Probably some of both. Now, why exactly is it that we can't make both Kuwait and Iraq pay for their defense and related costs by insisting that they sell only to us, and at about 30 per barrel?

    Exactly what kind of idiots are we that we spent 2 trillion saving their
    backsides, and got nothing in return? Oil from neither country should be allowed on the world market without it first being trans-shipped here at under well under one dollar per gallon.

    It is called paying your debts.

  12. #12
    VIP Member Array Ti Carry's Avatar
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    Try owning a company and paying for fuel in several diesel trucks, bore machines excavators, compressors and other equipment that primarily run on diesel. I took a look see at the bill last month that came in today that read $14,000. I am not looking forward to next month trust me.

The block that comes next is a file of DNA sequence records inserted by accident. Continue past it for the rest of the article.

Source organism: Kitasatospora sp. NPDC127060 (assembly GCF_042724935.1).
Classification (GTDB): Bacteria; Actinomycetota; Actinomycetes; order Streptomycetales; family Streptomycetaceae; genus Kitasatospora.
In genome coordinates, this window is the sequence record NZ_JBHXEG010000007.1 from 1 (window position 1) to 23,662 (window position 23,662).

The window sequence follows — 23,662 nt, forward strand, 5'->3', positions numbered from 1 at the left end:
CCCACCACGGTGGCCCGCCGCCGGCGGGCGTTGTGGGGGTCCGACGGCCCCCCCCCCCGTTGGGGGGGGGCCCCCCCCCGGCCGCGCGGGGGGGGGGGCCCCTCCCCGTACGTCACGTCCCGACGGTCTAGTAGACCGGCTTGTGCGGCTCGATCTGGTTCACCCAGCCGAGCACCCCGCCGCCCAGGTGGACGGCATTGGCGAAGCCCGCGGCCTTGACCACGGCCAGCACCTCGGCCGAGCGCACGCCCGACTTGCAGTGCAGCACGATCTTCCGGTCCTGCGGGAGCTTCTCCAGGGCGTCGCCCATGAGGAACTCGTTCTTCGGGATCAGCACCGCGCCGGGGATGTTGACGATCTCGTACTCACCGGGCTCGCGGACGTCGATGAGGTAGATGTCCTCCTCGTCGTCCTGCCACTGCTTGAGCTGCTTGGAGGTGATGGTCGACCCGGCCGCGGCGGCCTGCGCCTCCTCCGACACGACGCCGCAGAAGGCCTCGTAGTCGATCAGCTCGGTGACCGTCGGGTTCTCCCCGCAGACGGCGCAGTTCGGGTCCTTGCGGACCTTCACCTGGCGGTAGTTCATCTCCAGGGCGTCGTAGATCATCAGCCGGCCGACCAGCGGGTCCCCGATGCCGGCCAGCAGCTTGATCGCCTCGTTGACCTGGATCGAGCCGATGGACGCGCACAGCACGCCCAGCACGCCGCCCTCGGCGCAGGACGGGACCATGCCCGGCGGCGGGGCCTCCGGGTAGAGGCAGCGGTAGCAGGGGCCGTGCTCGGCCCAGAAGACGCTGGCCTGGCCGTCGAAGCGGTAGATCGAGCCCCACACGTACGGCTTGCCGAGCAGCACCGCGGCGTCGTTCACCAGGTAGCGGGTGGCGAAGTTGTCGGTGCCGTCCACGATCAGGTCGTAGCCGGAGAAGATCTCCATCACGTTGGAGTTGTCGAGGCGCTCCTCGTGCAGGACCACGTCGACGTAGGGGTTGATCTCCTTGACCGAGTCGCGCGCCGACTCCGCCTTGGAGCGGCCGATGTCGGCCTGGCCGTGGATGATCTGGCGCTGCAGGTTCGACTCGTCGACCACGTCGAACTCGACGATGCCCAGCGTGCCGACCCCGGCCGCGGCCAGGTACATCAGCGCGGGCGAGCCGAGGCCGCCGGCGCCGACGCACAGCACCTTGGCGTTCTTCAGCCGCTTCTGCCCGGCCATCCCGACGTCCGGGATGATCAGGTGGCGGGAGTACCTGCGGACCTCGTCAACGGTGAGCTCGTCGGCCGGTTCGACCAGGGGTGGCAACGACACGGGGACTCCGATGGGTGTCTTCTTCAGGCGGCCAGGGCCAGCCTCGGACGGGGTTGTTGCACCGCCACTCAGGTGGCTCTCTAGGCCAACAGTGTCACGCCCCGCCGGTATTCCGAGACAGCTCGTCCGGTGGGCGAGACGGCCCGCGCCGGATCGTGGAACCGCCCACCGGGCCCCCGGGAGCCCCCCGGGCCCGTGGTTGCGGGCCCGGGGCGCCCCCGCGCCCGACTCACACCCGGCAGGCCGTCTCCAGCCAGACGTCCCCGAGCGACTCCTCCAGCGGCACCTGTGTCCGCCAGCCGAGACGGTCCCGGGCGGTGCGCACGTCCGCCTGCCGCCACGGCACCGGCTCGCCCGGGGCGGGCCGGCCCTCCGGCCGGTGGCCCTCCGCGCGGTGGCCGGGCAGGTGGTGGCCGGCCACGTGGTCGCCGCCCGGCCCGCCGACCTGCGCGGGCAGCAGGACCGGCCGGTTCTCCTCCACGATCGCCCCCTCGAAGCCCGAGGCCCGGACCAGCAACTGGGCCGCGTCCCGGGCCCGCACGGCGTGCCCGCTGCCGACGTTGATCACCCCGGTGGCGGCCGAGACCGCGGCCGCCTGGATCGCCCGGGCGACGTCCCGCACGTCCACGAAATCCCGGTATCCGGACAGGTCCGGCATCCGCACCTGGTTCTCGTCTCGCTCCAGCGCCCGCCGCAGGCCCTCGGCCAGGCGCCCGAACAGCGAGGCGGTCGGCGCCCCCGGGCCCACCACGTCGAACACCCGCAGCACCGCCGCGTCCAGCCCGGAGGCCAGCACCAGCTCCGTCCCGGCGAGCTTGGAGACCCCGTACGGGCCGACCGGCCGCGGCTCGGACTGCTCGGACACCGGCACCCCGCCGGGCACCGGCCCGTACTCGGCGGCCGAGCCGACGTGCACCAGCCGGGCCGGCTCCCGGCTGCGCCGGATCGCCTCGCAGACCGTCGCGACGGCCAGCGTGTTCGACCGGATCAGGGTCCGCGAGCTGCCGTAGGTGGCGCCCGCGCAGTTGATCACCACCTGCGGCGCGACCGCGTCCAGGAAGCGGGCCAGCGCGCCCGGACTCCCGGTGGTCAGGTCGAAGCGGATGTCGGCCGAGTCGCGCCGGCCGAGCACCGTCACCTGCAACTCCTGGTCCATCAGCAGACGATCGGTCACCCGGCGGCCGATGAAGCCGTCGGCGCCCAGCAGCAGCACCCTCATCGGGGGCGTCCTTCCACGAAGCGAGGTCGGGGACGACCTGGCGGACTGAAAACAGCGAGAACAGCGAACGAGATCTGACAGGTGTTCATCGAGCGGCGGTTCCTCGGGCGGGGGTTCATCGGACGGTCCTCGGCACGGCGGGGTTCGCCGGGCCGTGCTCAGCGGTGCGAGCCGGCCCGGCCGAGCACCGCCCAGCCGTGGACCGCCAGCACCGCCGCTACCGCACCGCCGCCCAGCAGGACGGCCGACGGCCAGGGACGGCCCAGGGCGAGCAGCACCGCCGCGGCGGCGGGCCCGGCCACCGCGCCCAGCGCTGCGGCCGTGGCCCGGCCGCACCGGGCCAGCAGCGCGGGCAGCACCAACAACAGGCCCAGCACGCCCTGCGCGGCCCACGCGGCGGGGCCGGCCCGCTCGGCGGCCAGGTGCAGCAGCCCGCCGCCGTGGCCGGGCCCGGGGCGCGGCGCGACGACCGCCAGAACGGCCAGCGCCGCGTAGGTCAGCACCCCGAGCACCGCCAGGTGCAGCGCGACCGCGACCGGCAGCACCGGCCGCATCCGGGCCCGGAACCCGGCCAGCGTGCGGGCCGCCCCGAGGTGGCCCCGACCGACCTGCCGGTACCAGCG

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  13. #13
    Distinguished Member Array Squawker's Avatar
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    It's $4/gal in Reno? Heck, It's $3.37 here in Vegas. We'll get there soon, I'm sure, just surprised to see it so high there already.

  14. #14
    Member Array LastManOut's Avatar
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    Quote Originally Posted by Ti Carry View Post
    Try owning a company and paying for fuel in several diesel trucks, bore machines excavators, compressors and other equipment that primarily run on diesel. I took a look see at the bill last month that came in today that read $14,000. I am not looking forward to next month trust me.
    I understand, just like minimum wage increases, you pass the overhead on to the consumer/customer who complains about the cost, on down to the custodian who demands a higher minimum wage, which causes inflation which causes the value of the dollar to drop, which causes companies to raise their overhead costs, etc, etc. etc.